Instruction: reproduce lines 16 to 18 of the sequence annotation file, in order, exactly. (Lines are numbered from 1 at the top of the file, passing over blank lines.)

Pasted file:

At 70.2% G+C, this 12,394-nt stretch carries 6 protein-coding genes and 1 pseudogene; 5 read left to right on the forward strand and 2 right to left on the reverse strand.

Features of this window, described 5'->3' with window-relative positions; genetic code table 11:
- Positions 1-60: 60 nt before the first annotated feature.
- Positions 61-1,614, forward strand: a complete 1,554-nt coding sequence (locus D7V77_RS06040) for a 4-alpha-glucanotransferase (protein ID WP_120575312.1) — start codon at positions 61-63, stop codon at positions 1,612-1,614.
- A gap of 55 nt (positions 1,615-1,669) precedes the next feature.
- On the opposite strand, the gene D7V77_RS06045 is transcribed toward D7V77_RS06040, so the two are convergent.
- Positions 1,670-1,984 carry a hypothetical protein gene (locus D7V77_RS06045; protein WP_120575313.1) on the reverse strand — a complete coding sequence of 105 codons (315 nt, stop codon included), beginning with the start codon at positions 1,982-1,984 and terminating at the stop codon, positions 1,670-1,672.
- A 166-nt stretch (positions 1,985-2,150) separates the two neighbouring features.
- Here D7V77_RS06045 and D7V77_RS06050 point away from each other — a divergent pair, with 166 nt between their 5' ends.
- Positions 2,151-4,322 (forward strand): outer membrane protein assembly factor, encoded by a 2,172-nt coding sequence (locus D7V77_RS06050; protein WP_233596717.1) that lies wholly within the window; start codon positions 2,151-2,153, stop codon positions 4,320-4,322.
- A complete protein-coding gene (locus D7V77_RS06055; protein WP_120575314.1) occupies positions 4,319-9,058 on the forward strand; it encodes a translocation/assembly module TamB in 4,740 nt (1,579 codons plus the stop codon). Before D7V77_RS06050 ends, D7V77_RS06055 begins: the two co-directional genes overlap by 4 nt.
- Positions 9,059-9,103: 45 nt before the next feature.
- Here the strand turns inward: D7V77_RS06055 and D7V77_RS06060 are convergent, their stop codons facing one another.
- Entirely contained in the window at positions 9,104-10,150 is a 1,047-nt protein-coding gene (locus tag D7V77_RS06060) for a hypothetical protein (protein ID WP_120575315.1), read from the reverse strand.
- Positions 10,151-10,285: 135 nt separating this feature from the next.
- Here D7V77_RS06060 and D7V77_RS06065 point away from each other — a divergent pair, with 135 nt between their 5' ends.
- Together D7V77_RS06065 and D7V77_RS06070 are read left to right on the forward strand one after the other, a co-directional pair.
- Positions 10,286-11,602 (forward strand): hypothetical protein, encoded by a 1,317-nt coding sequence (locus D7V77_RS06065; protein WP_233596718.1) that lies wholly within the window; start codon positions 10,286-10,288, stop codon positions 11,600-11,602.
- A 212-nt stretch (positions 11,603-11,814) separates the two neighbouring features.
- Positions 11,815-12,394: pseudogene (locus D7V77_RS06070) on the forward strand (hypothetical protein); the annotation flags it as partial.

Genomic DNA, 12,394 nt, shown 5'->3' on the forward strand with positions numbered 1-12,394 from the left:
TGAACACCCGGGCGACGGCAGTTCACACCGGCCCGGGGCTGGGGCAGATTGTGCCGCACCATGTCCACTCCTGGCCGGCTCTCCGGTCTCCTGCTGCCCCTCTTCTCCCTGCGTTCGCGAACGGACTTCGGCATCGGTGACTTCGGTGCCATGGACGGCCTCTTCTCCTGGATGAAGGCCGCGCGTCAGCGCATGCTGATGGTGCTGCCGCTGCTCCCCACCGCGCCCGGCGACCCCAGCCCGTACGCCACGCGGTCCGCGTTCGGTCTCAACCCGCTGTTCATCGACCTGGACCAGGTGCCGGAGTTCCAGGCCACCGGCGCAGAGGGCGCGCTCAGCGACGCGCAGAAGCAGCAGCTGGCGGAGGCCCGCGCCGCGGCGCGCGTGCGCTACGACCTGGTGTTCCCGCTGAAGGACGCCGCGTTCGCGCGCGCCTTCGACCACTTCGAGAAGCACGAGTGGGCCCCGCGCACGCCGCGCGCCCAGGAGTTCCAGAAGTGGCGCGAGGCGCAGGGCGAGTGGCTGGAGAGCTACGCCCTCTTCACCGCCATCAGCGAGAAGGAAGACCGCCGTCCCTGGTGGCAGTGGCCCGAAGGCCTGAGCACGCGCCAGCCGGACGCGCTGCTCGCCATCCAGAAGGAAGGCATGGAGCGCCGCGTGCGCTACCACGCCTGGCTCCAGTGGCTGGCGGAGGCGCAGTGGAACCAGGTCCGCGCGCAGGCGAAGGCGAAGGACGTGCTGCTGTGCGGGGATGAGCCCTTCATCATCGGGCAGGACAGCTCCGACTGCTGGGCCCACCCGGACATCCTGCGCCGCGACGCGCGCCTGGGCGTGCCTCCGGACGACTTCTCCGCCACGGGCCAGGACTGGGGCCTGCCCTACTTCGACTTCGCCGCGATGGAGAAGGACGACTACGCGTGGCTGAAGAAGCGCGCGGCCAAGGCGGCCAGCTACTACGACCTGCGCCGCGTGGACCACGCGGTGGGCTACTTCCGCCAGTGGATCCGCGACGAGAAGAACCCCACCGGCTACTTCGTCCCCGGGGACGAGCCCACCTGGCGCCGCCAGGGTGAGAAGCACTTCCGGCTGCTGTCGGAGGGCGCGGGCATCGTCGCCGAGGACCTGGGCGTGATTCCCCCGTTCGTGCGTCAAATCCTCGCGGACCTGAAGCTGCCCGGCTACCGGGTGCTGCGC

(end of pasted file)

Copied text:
- Here D7V77_RS06060 and D7V77_RS06065 point away from each other — a divergent pair, with 135 nt between their 5' ends.
- Together D7V77_RS06065 and D7V77_RS06070 are read left to right on the forward strand one after the other, a co-directional pair.
- Positions 10,286-11,602 (forward strand): hypothetical protein, encoded by a 1,317-nt coding sequence (locus D7V77_RS06065; protein WP_233596718.1) that lies wholly within the window; start codon positions 10,286-10,288, stop codon positions 11,600-11,602.